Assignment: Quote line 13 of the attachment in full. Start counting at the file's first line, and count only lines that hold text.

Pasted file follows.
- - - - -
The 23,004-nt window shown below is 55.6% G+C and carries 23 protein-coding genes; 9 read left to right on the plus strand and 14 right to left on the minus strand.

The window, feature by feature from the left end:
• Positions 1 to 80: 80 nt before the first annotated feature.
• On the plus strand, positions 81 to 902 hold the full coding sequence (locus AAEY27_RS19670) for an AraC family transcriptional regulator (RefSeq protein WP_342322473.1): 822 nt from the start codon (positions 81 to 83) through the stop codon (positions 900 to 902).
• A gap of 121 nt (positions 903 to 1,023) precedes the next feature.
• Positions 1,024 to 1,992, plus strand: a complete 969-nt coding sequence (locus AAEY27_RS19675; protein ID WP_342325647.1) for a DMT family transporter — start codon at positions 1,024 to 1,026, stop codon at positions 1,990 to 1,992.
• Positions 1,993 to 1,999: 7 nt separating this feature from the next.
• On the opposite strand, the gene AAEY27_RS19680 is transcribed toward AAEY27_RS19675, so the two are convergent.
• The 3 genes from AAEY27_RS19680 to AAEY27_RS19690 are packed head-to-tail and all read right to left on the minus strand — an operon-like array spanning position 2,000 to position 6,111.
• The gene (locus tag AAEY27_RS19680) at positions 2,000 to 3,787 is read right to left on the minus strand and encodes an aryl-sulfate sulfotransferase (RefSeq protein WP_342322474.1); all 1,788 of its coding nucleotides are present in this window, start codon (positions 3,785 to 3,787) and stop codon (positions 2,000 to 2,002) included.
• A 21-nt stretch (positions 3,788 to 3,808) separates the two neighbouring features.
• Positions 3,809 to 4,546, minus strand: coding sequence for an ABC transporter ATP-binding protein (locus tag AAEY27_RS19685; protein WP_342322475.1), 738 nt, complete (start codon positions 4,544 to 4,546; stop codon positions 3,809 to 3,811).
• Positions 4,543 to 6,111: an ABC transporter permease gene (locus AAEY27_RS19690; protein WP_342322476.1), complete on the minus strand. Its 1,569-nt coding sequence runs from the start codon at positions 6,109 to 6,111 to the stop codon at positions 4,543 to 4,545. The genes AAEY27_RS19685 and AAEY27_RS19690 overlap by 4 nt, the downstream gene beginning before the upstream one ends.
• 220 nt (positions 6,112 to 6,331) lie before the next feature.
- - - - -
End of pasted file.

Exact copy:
• Positions 4,543 to 6,111: an ABC transporter permease gene (locus AAEY27_RS19690; protein WP_342322476.1), complete on the minus strand. Its 1,569-nt coding sequence runs from the start codon at positions 6,109 to 6,111 to the stop codon at positions 4,543 to 4,545. The genes AAEY27_RS19685 and AAEY27_RS19690 overlap by 4 nt, the downstream gene beginning before the upstream one ends.